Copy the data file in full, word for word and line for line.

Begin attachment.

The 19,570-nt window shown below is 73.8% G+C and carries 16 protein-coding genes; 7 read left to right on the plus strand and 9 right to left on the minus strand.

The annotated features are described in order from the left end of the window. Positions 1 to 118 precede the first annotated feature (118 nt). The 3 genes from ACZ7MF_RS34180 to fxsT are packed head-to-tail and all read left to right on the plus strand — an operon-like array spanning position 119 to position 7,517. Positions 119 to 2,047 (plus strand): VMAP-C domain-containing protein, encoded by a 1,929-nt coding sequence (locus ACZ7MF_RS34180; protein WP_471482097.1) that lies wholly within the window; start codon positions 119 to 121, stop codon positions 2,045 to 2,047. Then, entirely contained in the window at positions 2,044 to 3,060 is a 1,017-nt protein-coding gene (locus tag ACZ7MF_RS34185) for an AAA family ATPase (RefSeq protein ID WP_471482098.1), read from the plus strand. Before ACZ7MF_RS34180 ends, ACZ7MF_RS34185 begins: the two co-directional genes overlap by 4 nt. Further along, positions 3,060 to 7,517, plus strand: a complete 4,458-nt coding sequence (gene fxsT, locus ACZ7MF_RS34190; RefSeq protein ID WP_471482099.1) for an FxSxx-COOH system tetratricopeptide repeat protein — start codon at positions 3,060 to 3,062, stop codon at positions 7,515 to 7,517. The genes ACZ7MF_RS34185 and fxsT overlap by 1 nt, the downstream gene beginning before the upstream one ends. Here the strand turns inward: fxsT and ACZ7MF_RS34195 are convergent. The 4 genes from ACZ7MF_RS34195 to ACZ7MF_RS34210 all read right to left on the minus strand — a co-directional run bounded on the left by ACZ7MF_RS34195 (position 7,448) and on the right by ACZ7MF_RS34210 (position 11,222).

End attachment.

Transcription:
The 19,570-nt window shown below is 73.8% G+C and carries 16 protein-coding genes; 7 read left to right on the plus strand and 9 right to left on the minus strand.

The annotated features are described in order from the left end of the window. Positions 1 to 118 precede the first annotated feature (118 nt). The 3 genes from ACZ7MF_RS34180 to fxsT are packed head-to-tail and all read left to right on the plus strand — an operon-like array spanning position 119 to position 7,517. Positions 119 to 2,047 (plus strand): VMAP-C domain-containing protein, encoded by a 1,929-nt coding sequence (locus ACZ7MF_RS34180; protein WP_471482097.1) that lies wholly within the window; start codon positions 119 to 121, stop codon positions 2,045 to 2,047. Then, entirely contained in the window at positions 2,044 to 3,060 is a 1,017-nt protein-coding gene (locus tag ACZ7MF_RS34185) for an AAA family ATPase (RefSeq protein ID WP_471482098.1), read from the plus strand. Before ACZ7MF_RS34180 ends, ACZ7MF_RS34185 begins: the two co-directional genes overlap by 4 nt. Further along, positions 3,060 to 7,517, plus strand: a complete 4,458-nt coding sequence (gene fxsT, locus ACZ7MF_RS34190; RefSeq protein ID WP_471482099.1) for an FxSxx-COOH system tetratricopeptide repeat protein — start codon at positions 3,060 to 3,062, stop codon at positions 7,515 to 7,517. The genes ACZ7MF_RS34185 and fxsT overlap by 1 nt, the downstream gene beginning before the upstream one ends. Here the strand turns inward: fxsT and ACZ7MF_RS34195 are convergent. The 4 genes from ACZ7MF_RS34195 to ACZ7MF_RS34210 all read right to left on the minus strand — a co-directional run bounded on the left by ACZ7MF_RS34195 (position 7,448) and on the right by ACZ7MF_RS34210 (position 11,222).